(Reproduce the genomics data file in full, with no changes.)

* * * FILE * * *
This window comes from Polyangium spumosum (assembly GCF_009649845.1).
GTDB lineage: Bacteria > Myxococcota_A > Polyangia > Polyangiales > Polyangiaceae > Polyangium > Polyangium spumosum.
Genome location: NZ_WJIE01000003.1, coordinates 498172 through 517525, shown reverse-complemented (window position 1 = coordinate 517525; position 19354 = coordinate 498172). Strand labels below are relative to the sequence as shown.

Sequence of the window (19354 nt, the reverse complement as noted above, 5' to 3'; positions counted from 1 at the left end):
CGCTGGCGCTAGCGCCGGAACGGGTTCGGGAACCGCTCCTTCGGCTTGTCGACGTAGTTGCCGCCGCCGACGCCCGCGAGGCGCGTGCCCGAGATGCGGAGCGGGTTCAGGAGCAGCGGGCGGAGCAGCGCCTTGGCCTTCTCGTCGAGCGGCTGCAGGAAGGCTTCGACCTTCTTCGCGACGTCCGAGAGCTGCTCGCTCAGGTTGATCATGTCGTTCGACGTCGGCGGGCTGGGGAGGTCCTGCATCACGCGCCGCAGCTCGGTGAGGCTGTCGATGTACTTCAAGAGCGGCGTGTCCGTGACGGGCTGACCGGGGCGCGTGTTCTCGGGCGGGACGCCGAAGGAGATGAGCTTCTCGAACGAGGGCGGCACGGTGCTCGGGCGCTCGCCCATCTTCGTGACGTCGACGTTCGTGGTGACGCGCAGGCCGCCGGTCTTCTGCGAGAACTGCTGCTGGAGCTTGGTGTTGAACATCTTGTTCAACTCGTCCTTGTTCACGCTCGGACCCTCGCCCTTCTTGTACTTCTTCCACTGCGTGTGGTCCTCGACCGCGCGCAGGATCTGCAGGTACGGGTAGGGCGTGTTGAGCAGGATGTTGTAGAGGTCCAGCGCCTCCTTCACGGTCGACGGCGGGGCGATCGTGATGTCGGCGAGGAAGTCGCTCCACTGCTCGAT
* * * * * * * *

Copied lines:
This window comes from Polyangium spumosum (assembly GCF_009649845.1).
GTDB lineage: Bacteria > Myxococcota_A > Polyangia > Polyangiales > Polyangiaceae > Polyangium > Polyangium spumosum.
Genome location: NZ_WJIE01000003.1, coordinates 498172 through 517525, shown reverse-complemented (window position 1 = coordinate 517525; position 19354 = coordinate 498172). Strand labels below are relative to the sequence as shown.

Sequence of the window (19354 nt, the reverse complement as noted above, 5' to 3'; positions counted from 1 at the left end):
CGCTGGCGCTAGCGCCGGAACGGGTTCGGGAACCGCTCCTTCGGCTTGTCGACGTAGTTGCCGCCGCCGACGCCCGCGAGGCGCGTGCCCGAGATGCGGAGCGGGTTCAGGAGCAGCGGGCGGAGCAGCGCCTTGGCCTTCTCGTCGAGCGGCTGCAGGAAGGCTTCGACCTTCTTCGCGACGTCCGAGAGCTGCTCGCTCAGGTTGATCATGTCGTTCGACGTCGGCGGGCTGGGGAGGTCCTGCATCACGCGCCGCAGCTCGGTGAGGCTGTCGATGTACTTCAAGAGCGGCGTGTCCGTGACGGGCTGACCGGGGCGCGTGTTCTCGGGCGGGACGCCGAAGGAGATGAGCTTCTCGAACGAGGGCGGCACGGTGCTCGGGCGCTCGCCCATCTTCGTGACGTCGACGTTCGTGGTGACGCGCAGGCCGCCGGTCTTCTGCGAGAACTGCTGCTGGAGCTTGGTGTTGAACATCTTGTTCAACTCGTCCTTGTTCACGCTCGGACCCTCGCCCTTCTTGTACTTCTTCCACTGCGTGTGGTCCTCGACCGCGCGCAGGATCTGCAGGTACGGGTAGGGCGTGTTGAGCAGGATGTTGTAGAGGTCCAGCGCCTCCTTCACGGTCGACGGCGGGGCGATCGTGATGTCGGCGAGGAAGTCGCTCCACTGCTCGAT